Chapter 2 brings together two themes that were previously developed. The first is the idea that somehow repetition must involve something new occurring [for otherwise it would just be a continuation of the prior thing and not a reiteration] while at the same time, it must be identical somehow, for otherwise it would not be a recurrence but rather something radically new.

Chapter 2 explores the phenomenon of repetition, where we have elements that are absolutely identical (if they are not identical, then there is no repetition), but yet must also be different (if they are not distinguishable, then we once again have no repetition, as we only have one event).
(SH 56a)

We might think that it is possible using representation. [At one moment we experience something. Later we remember it, for example. But each time we remember it, picture it in our mind, give it some symbolic representation like a word, and so on, our mind is different. I suppose this means that each instance of the representation cannot be identical, but specifically why is not clear to me yet. Perhaps each instance of representation has its own context that colors the concept differently, thus making it not absolutely identical. But I am not sure.] However,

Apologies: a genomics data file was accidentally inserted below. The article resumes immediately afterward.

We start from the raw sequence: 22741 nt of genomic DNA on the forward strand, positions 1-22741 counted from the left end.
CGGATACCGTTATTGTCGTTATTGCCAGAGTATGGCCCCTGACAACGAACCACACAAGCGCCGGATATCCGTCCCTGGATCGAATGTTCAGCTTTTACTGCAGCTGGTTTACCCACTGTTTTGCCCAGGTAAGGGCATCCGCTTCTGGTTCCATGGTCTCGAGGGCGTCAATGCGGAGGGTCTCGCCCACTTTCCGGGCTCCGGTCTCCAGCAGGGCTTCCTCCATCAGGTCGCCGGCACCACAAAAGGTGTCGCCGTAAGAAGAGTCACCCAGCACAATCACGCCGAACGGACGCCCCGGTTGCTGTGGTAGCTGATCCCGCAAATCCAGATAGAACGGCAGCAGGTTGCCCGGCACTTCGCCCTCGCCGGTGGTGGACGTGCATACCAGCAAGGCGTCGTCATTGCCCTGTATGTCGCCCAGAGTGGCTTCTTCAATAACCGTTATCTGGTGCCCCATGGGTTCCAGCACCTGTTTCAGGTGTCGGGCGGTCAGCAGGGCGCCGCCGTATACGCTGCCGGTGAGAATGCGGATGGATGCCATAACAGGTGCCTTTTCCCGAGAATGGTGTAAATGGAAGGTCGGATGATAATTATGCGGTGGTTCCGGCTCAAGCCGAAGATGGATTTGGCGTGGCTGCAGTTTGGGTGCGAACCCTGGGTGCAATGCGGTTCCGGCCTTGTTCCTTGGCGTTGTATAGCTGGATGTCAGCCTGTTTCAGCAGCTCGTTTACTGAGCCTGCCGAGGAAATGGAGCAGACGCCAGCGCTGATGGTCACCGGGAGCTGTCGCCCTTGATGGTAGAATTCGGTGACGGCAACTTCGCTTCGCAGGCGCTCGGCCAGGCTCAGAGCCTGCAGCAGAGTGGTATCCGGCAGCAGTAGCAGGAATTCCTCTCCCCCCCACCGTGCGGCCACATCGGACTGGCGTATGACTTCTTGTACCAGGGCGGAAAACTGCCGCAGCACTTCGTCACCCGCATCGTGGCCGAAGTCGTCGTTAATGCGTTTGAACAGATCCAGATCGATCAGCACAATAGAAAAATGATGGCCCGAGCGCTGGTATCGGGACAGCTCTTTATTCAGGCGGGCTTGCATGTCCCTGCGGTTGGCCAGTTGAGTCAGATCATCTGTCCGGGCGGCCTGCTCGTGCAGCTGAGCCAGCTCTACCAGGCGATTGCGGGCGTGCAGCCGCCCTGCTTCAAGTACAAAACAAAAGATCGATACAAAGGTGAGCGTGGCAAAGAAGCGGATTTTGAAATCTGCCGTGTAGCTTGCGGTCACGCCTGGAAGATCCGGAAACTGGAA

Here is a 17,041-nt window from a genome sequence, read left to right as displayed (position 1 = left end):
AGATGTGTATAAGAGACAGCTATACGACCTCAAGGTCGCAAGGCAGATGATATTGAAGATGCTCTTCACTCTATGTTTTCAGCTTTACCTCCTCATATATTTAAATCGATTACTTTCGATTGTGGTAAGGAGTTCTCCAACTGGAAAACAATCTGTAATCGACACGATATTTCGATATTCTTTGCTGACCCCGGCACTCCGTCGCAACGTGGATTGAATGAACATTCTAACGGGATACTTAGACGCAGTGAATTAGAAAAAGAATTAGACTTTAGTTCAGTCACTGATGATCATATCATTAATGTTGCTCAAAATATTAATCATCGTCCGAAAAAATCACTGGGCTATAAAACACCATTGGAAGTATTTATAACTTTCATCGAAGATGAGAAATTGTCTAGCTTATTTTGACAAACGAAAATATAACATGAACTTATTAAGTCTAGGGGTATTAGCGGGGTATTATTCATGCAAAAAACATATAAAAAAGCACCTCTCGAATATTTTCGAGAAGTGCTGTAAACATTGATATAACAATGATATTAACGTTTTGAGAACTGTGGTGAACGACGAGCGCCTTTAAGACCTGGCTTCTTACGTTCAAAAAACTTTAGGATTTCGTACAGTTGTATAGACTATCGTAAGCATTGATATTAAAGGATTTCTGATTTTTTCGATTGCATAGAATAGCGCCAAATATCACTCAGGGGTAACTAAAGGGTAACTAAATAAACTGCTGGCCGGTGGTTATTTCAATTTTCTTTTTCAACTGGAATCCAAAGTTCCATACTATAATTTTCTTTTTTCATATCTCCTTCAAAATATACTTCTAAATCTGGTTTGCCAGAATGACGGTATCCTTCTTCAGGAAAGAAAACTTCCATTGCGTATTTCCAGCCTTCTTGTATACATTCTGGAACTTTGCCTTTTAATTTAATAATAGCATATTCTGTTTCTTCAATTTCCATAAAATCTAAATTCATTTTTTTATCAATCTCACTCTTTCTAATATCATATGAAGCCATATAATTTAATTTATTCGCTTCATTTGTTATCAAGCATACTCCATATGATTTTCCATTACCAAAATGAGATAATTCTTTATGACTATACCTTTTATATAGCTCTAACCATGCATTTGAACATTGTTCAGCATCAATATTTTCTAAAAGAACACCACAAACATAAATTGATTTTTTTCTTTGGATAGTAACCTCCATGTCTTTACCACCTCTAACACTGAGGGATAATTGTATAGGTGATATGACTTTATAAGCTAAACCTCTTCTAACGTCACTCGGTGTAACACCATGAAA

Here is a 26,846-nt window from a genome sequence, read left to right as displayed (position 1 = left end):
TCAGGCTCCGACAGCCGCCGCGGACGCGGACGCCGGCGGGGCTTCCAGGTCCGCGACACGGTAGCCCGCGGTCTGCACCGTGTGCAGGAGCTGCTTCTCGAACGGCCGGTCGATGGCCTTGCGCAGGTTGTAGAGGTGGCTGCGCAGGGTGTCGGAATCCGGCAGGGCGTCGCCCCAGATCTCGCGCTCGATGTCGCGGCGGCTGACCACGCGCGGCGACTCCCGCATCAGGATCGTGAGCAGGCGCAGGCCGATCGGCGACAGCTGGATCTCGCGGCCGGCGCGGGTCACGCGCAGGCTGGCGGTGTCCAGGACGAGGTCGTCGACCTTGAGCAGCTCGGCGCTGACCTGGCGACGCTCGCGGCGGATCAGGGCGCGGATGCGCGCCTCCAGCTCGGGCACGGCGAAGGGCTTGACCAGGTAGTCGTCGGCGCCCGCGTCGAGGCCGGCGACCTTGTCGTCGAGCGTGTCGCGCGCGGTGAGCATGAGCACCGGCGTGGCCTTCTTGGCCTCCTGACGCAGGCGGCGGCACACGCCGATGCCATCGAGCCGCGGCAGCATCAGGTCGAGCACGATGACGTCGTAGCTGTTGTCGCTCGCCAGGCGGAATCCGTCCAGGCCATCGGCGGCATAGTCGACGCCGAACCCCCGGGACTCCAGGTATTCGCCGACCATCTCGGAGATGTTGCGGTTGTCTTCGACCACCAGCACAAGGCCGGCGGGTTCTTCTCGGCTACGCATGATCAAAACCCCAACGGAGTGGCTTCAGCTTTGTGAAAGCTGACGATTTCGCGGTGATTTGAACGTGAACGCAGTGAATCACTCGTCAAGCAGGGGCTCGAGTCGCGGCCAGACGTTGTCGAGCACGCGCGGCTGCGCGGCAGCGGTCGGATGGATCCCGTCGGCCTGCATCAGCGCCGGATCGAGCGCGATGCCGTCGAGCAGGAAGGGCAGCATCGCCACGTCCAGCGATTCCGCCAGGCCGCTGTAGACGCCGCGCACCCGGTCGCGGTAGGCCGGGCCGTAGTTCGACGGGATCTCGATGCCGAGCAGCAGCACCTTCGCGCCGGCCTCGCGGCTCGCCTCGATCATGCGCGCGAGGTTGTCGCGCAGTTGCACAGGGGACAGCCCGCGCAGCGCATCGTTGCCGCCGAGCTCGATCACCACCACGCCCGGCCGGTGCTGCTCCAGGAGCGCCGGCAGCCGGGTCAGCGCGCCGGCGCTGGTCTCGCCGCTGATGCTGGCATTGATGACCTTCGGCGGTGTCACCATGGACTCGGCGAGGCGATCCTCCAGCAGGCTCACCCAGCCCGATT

As Deleuze notes, representation might try to provide a concept of repetition by noting that while the elements that make up the repetition are identical with one another, ‘a change is produced in the mind which contemplates: a difference, something new in the mind’ (DR 70/90).